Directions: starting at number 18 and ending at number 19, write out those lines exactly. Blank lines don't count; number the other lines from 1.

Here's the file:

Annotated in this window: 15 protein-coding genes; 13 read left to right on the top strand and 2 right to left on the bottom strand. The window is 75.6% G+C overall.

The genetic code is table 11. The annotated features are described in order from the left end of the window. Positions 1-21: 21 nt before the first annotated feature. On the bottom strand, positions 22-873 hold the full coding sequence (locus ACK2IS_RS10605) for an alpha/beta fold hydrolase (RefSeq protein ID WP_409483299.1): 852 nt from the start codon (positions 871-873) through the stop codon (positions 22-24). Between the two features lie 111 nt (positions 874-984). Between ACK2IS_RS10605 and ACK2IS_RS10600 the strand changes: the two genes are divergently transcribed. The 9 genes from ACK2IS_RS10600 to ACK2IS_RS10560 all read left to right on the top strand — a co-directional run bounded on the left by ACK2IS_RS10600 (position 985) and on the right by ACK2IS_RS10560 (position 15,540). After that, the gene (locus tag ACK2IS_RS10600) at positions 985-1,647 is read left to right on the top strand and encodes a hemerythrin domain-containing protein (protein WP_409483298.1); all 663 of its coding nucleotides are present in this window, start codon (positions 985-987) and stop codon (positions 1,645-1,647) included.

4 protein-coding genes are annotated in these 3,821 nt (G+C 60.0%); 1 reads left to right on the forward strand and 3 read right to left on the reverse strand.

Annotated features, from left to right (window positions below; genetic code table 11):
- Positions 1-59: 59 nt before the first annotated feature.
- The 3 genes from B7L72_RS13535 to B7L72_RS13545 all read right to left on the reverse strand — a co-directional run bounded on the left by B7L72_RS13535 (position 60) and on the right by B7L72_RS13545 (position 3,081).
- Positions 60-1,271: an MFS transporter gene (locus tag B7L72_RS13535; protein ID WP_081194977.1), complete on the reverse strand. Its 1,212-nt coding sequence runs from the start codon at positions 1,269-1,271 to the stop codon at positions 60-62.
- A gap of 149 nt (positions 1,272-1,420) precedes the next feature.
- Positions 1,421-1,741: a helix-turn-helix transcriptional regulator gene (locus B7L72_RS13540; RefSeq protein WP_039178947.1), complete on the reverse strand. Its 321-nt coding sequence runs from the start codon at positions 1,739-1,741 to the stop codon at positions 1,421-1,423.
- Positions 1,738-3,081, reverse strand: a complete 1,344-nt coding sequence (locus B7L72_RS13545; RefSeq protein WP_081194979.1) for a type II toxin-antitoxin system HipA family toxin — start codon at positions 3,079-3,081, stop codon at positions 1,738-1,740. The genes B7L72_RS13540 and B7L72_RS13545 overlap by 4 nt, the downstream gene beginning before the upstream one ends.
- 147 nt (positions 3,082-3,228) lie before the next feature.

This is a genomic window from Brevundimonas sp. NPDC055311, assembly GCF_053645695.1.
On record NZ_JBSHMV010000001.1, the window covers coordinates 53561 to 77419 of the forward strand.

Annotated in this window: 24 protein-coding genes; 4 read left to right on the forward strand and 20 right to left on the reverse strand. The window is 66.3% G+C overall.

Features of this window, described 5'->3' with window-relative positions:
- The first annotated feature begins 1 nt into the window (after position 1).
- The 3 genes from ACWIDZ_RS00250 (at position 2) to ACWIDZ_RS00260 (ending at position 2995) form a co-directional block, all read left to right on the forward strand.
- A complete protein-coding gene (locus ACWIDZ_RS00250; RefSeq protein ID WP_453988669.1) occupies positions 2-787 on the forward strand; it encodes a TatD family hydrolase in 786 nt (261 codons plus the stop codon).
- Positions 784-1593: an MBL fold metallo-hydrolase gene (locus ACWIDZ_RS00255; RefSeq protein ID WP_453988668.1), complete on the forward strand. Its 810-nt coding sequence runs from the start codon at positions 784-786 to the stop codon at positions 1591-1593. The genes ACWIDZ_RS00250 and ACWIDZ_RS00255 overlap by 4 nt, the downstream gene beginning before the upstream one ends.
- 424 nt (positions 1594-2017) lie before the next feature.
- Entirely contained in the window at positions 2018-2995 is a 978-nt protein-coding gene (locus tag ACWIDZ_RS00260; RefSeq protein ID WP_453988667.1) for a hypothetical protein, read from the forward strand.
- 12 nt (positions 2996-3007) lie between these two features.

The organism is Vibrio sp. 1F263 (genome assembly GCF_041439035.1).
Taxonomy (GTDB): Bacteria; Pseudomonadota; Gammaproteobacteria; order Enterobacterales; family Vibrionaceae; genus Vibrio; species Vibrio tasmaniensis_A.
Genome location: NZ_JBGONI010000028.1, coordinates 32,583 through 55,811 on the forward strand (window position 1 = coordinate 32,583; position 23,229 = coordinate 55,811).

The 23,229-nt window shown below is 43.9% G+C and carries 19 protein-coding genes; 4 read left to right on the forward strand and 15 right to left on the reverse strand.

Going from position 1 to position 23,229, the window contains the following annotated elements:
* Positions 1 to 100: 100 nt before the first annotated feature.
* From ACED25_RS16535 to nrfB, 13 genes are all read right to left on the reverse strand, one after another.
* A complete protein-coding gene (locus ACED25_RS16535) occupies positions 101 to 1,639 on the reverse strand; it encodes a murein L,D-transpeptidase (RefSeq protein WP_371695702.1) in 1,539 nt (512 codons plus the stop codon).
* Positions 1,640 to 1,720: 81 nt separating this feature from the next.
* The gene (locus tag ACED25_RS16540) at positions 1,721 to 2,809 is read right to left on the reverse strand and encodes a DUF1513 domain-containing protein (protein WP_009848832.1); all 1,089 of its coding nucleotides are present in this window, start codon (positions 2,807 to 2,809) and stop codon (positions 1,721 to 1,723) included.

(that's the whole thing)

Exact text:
- A complete protein-coding gene (locus ACWIDZ_RS00250; RefSeq protein ID WP_453988669.1) occupies positions 2-787 on the forward strand; it encodes a TatD family hydrolase in 786 nt (261 codons plus the stop codon).
- Positions 784-1593: an MBL fold metallo-hydrolase gene (locus ACWIDZ_RS00255; RefSeq protein ID WP_453988668.1), complete on the forward strand. Its 810-nt coding sequence runs from the start codon at positions 784-786 to the stop codon at positions 1591-1593. The genes ACWIDZ_RS00250 and ACWIDZ_RS00255 overlap by 4 nt, the downstream gene beginning before the upstream one ends.